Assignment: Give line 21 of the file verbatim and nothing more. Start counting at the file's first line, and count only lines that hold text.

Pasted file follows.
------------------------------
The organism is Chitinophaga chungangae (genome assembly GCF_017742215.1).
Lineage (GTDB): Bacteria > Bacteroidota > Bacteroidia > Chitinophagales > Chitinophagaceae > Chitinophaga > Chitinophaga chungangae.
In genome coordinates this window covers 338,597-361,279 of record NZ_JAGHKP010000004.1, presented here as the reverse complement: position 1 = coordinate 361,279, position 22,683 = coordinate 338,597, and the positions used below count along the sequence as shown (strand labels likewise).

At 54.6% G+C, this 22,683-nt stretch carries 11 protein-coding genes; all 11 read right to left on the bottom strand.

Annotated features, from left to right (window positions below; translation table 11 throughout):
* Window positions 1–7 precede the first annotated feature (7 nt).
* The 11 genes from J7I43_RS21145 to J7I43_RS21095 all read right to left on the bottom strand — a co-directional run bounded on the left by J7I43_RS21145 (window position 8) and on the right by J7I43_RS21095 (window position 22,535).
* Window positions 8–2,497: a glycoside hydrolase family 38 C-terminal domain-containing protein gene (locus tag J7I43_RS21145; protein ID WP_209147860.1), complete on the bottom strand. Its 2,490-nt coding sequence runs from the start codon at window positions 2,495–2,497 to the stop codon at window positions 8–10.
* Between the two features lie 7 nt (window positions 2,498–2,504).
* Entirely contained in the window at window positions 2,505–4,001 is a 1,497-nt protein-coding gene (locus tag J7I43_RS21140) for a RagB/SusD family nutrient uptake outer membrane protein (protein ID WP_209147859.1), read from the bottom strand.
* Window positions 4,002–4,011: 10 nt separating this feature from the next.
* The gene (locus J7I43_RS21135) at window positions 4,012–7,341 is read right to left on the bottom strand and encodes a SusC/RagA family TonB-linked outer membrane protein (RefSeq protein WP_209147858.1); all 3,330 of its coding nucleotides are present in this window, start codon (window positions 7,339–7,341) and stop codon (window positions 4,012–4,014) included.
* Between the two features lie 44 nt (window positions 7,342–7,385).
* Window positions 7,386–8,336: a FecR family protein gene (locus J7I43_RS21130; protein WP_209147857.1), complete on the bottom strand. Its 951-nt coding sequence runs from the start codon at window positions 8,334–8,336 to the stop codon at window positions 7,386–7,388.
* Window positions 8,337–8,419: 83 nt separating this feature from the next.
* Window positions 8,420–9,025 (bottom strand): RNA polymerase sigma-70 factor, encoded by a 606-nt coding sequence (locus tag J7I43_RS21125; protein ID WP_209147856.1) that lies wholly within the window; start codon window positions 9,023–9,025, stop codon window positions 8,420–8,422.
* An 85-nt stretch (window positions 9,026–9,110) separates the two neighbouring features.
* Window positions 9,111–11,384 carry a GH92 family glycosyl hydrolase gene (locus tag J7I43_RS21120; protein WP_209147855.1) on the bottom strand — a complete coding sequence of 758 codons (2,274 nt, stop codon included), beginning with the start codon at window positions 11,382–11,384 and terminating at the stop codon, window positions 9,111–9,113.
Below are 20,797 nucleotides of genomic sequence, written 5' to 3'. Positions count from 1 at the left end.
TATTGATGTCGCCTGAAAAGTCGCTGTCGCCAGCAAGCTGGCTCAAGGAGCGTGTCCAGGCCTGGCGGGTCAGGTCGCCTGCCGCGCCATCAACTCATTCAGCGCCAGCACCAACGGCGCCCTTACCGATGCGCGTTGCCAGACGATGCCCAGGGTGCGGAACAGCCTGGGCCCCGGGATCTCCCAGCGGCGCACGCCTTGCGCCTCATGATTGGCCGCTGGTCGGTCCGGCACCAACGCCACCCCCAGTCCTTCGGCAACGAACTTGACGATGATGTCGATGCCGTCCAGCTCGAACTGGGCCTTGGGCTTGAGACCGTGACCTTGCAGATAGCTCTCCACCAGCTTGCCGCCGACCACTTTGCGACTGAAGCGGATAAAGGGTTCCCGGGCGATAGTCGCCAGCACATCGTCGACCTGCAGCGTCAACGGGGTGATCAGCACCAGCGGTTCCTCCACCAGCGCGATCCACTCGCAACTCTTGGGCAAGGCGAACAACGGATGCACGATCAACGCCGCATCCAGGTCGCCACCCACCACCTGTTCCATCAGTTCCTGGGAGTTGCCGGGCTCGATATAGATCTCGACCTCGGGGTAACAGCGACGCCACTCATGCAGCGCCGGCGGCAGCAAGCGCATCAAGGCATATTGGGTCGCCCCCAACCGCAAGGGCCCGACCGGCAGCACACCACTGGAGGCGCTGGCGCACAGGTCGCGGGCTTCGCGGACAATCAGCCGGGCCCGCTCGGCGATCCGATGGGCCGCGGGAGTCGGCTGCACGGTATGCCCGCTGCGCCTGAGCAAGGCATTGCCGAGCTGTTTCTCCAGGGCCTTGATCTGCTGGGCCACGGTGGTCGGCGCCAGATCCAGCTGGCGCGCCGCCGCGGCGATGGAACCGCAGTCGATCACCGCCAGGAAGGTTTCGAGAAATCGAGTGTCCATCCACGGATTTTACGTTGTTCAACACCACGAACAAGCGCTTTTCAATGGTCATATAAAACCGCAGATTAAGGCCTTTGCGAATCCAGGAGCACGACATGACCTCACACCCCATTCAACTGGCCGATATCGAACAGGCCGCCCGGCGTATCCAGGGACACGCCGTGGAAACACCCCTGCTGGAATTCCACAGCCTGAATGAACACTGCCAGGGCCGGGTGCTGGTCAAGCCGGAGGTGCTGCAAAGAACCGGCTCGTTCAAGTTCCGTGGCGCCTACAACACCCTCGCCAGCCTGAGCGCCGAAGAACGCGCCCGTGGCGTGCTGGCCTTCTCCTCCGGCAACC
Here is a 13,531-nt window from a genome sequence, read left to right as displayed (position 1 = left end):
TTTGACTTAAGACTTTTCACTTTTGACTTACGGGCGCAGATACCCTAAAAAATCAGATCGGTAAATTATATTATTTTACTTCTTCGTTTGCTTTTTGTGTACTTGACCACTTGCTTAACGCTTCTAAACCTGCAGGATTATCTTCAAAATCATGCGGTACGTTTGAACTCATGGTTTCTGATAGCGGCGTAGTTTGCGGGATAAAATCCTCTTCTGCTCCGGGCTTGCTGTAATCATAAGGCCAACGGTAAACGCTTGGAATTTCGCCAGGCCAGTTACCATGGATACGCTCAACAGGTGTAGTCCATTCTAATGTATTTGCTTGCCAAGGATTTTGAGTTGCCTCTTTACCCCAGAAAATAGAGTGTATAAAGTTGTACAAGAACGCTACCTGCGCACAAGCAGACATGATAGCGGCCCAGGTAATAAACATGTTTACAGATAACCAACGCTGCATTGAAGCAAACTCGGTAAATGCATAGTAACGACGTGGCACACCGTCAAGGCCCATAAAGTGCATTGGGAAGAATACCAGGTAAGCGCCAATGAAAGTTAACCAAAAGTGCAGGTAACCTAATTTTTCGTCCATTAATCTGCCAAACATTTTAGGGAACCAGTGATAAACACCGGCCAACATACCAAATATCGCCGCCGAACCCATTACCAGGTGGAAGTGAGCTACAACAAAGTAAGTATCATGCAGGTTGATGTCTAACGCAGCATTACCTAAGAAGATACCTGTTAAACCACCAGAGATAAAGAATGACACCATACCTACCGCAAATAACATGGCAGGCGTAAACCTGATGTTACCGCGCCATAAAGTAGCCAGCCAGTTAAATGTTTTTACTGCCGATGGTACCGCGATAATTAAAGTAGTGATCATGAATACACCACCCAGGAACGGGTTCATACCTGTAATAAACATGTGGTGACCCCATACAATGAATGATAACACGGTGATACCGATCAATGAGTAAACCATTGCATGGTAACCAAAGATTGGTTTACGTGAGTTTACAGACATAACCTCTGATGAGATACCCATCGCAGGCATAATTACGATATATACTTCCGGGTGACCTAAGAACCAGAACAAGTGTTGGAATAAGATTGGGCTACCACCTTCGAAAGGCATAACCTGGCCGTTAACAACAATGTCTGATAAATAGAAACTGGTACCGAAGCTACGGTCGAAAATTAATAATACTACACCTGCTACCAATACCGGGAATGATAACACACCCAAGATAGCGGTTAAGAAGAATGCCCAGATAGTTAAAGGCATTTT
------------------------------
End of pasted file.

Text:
Here is a 13,531-nt window from a genome sequence, read left to right as displayed (position 1 = left end):